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AMS and SystemC Scheduler

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Each model of computation (MoC) of SystemC AMS uses an independent solver, which are specialised to the needs of the respective MoC. An individual solver instance is created for each topological cluster of connected modules of the same MoC. The LSF and ELN MoCs use a linear DAE solver to advance their local solution. The TDF MoC uses a static scheduler to execute the processing member functions of the TDF modules situated in the TDF cluster. The schedule is calculated during elaboration based on the Synchronous Data Flow (SDF) theory.


These different solvers have to be able to interact with each other to exchange information at the cluster boundaries and synchronize their local advancements of the model execution. The SystemC AMS standard defines the necessary synchronisation semantics but leaves it open how a SystemC AMS implementation shall achieve it. However, for your understanding, you can assume that:


- Each cluster is assigned to a solver instance. This solver instance represents the whole cluster with respect to the outside world (i.e., the communication through converter ports).


- An LSF or ELN solver can be thought of a TDF module, which is embedded into the connected TDF cluster.


- All TDF modules of a cluster are handled by a TDF scheduler instance, which is implemented as an SC_THREAD that is sensitive to the sc_signals connected to its DE->TDF input converter ports. While executing the TDF schedule in the SC_THREAD, it will issue discrete-event wait() statements as necessary to sample the DE signals and generate events on the signals connected to the TDF->DE output converter ports.


I hope this answers your first question in enough details.


Regarding your second question: SystemC has many extensions. However, not all are maintained as standards by the Accellera Systems Initiative. Accellera working groups standardised in the past as extensions to SystemC: TLM, the SystemC Verification library, and the SystemC AMS extensions. There are currently efforts to standardise CCI (configuration, control, and inspection) and UVM-SystemC.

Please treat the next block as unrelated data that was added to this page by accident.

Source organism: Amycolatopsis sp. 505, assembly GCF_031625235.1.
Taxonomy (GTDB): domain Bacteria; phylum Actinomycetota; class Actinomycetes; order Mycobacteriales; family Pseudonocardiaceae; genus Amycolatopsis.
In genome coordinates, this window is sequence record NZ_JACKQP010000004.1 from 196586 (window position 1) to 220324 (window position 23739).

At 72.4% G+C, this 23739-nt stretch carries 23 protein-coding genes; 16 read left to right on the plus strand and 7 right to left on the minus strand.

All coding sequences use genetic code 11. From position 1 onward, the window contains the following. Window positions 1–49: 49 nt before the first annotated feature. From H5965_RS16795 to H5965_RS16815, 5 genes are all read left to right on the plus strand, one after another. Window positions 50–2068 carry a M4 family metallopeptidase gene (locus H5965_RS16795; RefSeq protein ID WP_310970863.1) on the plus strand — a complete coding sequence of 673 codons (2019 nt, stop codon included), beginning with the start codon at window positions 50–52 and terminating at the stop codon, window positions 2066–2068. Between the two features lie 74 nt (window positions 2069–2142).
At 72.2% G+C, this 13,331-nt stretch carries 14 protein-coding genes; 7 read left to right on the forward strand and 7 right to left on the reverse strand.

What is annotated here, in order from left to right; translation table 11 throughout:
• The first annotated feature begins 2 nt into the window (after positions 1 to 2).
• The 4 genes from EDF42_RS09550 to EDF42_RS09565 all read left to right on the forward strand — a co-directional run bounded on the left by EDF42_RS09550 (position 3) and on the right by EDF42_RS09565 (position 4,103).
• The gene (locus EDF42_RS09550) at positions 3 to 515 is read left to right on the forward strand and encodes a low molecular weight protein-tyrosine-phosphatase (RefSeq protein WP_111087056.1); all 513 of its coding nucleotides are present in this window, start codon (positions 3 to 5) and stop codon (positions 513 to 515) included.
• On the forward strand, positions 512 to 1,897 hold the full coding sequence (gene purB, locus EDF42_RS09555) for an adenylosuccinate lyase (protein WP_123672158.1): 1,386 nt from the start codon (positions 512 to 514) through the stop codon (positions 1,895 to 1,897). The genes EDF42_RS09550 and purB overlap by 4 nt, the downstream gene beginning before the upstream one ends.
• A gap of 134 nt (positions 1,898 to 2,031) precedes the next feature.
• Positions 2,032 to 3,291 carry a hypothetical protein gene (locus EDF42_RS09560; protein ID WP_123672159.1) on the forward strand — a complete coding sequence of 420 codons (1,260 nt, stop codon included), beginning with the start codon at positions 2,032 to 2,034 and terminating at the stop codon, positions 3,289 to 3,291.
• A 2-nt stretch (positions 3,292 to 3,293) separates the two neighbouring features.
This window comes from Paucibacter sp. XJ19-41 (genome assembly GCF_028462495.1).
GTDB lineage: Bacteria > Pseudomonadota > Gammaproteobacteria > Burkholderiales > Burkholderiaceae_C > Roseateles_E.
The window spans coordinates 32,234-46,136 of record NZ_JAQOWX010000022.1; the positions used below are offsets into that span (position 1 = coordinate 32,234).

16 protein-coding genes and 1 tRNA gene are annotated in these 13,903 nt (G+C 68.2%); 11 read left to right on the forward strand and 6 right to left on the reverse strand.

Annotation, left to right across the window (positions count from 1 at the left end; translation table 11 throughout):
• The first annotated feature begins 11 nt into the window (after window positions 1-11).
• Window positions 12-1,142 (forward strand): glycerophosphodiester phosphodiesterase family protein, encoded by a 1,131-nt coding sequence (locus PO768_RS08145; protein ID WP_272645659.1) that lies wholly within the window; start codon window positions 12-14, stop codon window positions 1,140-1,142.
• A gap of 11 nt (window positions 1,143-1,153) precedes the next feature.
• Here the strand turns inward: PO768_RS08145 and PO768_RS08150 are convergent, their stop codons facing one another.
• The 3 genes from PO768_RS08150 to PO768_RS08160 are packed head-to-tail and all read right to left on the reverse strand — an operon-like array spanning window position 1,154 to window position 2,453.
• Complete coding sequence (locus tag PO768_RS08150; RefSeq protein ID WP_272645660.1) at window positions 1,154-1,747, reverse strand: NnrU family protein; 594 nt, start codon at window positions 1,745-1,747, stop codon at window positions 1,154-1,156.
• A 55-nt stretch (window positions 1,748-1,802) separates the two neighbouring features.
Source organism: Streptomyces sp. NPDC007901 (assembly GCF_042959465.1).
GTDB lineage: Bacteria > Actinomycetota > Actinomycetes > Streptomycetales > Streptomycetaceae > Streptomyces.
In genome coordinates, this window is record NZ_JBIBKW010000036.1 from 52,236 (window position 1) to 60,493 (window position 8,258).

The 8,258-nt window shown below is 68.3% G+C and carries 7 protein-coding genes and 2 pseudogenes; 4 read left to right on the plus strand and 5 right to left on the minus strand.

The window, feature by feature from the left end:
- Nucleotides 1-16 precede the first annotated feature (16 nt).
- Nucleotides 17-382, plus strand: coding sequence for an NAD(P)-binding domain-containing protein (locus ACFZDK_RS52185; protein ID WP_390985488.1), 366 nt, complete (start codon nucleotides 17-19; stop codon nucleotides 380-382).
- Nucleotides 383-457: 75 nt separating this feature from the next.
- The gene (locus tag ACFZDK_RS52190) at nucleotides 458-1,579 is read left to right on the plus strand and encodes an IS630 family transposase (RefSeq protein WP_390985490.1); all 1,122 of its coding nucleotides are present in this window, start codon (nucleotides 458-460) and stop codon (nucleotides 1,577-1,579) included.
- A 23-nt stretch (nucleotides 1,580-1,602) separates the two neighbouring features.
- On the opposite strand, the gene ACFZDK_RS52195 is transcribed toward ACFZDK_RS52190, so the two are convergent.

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Thank you for your elaborate response. Though I still have to ask a question regarding schedulers. 


I have a system with n independent DE clusters and one TDF cluster. The latter cluster is implemented inside an hierarchical SystemC module. This module is feeding the TDF cluster with values through DE->TDF input ports. Let's assume that at a time instant all the clusters (DE and TDF) have to execute. I noticed that the TDF cluster is executing first. Even before the SystemC hierarchical module gives an input. In other words the TDF cluster will execute with the old input values because the SystemC hierarhical module will run after the TDF modules. 


For this scenario can I assume that even if I had more than one TDF cluster, they would all execute before the DE clusters? 

Thank you in advance.

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The SystemC AMS LRM states that each DE->TDF converter ports will always sample DE signals at delta cycle 0 of a given point in time. This means that if a DE process activates at time t (delta cycle 0) to immediately change a signal, this change won't be seen by the TDF cluster, which samples the DE signals in the very same delta cycle 0. However, the DE signal change won't be visible until delta cycle as the evaluate and update phase have to first finish.


For DE signals generated by TDF->DE converter ports, the new value will always get visible at delta cycle 1 (as the TDF cluster got activated in delta cycle 0).


Only with SystemC AMS 2.0, there's a limited way to react to events instantly that are happening at delta cycles > 0. For this, you have to use the Dynamic TDF features: all TDF modules of the cluster have to be marked to accept attribute changes. The module, which shall instantly react to an event has to be marked to also do attribute changes. Then that module can use request_next_activation on a DE->TDF input converter port to react instantly to an event. However, be aware that request_next_activation() only works at the very beginning of a cluster period. If your cluster is multi-rate, many activations of the TDF modules in the cluster will follow according to the pre-determined static schedule for the execution of the TDF cluster's processing functions. Only when the static schedule has been completed, a TDF module gets the chance to issue a new request_next_activation().

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